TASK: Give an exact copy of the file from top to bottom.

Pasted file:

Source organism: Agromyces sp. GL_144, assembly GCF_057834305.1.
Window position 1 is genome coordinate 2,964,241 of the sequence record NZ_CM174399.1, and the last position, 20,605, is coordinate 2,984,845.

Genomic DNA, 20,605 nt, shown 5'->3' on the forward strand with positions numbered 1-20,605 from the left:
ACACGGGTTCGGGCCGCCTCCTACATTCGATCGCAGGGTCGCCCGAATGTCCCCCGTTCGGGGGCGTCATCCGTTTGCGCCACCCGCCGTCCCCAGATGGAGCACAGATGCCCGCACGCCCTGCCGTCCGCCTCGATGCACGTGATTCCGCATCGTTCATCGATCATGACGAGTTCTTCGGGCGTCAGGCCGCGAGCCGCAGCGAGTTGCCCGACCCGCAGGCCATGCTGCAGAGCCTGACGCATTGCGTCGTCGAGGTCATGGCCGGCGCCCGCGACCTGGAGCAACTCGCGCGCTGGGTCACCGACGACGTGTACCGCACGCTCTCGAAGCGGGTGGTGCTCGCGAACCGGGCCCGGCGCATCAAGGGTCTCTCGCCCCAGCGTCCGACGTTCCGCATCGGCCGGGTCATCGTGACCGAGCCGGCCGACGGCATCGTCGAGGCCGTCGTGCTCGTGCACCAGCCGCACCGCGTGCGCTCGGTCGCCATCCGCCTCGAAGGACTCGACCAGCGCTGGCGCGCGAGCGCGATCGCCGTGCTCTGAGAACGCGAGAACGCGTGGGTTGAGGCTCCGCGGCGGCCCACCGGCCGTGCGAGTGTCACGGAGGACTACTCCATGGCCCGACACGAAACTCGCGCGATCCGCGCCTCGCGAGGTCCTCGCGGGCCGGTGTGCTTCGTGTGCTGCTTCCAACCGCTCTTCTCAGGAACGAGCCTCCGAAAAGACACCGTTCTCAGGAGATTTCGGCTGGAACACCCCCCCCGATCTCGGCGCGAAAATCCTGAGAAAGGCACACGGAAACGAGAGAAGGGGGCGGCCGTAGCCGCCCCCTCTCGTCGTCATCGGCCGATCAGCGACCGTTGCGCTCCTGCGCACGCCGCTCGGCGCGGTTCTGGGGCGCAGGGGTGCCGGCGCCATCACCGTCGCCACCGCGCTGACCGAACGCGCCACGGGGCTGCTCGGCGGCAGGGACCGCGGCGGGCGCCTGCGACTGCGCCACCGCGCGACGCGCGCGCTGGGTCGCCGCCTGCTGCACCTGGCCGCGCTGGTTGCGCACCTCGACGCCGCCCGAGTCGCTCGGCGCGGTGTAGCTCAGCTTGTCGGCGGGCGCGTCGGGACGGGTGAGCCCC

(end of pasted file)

Source organism: Agromyces sp. GL_144, assembly GCF_057834305.1.
Window position 1 is genome coordinate 2,964,241 of the sequence record NZ_CM174399.1, and the last position, 20,605, is coordinate 2,984,845.

Genomic DNA, 20,605 nt, shown 5'->3' on the forward strand with positions numbered 1-20,605 from the left:
ACACGGGTTCGGGCCGCCTCCTACATTCGATCGCAGGGTCGCCCGAATGTCCCCCGTTCGGGGGCGTCATCCGTTTGCGCCACCCGCCGTCCCCAGATGGAGCACAGATGCCCGCACGCCCTGCCGTCCGCCTCGATGCACGTGATTCCGCATCGTTCATCGATCATGACGAGTTCTTCGGGCGTCAGGCCGCGAGCCGCAGCGAGTTGCCCGACCCGCAGGCCATGCTGCAGAGCCTGACGCATTGCGTCGTCGAGGTCATGGCCGGCGCCCGCGACCTGGAGCAACTCGCGCGCTGGGTCACCGACGACGTGTACCGCACGCTCTCGAAGCGGGTGGTGCTCGCGAACCGGGCCCGGCGCATCAAGGGTCTCTCGCCCCAGCGTCCGACGTTCCGCATCGGCCGGGTCATCGTGACCGAGCCGGCCGACGGCATCGTCGAGGCCGTCGTGCTCGTGCACCAGCCGCACCGCGTGCGCTCGGTCGCCATCCGCCTCGAAGGACTCGACCAGCGCTGGCGCGCGAGCGCGATCGCCGTGCTCTGAGAACGCGAGAACGCGTGGGTTGAGGCTCCGCGGCGGCCCACCGGCCGTGCGAGTGTCACGGAGGACTACTCCATGGCCCGACACGAAACTCGCGCGATCCGCGCCTCGCGAGGTCCTCGCGGGCCGGTGTGCTTCGTGTGCTGCTTCCAACCGCTCTTCTCAGGAACGAGCCTCCGAAAAGACACCGTTCTCAGGAGATTTCGGCTGGAACACCCCCCCCGATCTCGGCGCGAAAATCCTGAGAAAGGCACACGGAAACGAGAGAAGGGGGCGGCCGTAGCCGCCCCCTCTCGTCGTCATCGGCCGATCAGCGACCGTTGCGCTCCTGCGCACGCCGCTCGGCGCGGTTCTGGGGCGCAGGGGTGCCGGCGCCATCACCGTCGCCACCGCGCTGACCGAACGCGCCACGGGGCTGCTCGGCGGCAGGGACCGCGGCGGGCGCCTGCGACTGCGCCACCGCGCGACGCGCGCGCTGGGTCGCCGCCTGCTGCACCTGGCCGCGCTGGTTGCGCACCTCGACGCCGCCCGAGTCGCTCGGCGCGGTGTAGCTCAGCTTGTCGGCGGGCGCGTCGGGACGGGTGAGCCCC